Social interactions key to better quality of life for aged care residents

A new study including researchers from Western Sydney University and Macquarie University has revealed that there is a direct link between social interactions and quality of life for aged care residents.

Published in PLOS One, the study monitored over 300 hours of 39 residents from six residential aged care facilities within New South Wales. Residents were also asked to complete a quality of life survey.

Lead author Dr Joyce Siette from the University’s MARCS Institute for Brain, Behaviour and Development said for many seniors there is often already a low number of existing social ties, and the transition into aged care can further emphasise feelings of loneliness and isolation.

“When moving into an aged care facility, it can be extremely difficulty to meet new people and establish new friendships. To assist with the transition, it is really important that a social network is created early on,” said Dr Siette.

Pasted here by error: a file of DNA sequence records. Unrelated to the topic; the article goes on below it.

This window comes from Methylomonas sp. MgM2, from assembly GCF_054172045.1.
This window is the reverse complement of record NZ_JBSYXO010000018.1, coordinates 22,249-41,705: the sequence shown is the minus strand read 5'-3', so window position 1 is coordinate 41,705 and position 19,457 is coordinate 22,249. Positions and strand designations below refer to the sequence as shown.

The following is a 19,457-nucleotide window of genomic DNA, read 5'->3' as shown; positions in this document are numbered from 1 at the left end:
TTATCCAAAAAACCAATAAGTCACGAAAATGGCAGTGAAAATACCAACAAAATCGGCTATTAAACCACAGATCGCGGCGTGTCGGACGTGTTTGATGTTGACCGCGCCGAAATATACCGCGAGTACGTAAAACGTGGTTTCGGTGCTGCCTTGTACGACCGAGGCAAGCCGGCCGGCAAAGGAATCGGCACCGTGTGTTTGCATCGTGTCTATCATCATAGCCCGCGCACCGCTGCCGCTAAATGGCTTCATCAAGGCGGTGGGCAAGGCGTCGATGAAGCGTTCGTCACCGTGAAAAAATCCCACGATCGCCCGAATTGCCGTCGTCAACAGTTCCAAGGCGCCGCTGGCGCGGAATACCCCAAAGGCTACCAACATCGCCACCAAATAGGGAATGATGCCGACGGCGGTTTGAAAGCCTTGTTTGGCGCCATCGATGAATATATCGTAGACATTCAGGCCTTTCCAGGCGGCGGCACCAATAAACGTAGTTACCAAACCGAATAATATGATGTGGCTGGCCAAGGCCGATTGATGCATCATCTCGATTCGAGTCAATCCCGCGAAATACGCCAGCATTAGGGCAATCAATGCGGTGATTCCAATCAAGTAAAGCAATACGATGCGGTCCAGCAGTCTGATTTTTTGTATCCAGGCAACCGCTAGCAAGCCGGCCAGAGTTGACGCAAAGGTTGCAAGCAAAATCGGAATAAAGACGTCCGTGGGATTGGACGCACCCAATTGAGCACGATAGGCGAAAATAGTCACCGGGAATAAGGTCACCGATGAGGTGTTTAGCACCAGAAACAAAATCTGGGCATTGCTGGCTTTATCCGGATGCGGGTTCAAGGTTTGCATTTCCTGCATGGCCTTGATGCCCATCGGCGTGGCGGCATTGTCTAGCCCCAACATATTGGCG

“The correlation between social inactivity and increased mental and physical health concerns as well as cognitive decline highlights just some of the reasons why there needs to be a focus on fostering opportunities for engagement amongst residents.”

The findings revealed that residents in aged care facilities spent around half of their time being alone and in their own room.

The researchers also found that residents were often engaging in interpersonal communication and self-initiated events, which contributed to more than 50% of their day.

Moreover, residents who socialised and spent more time with other residents had perceived higher quality of life.

Residents were most likely to communicate with others in commons areas, in their owns rooms or in the communal dining room.

Opportunities and activities that encourage residents to engage throughout the day in common facility areas can support resident wellbeing.

“These findings could be used to create opportunities for social interaction, as unlike previous research on the matter, we can really understand where the social activity is well received and desired amongst residents,” explained Dr Siette.

“Social interaction over a meal or light exercise will in turn increase fitness and nutrition. The benefits are endless.”

The researchers are advocating for greater investment in common areas of aged care facilities to not only build opportunities for aged care residents to engage with one another but to improve health outcomes.

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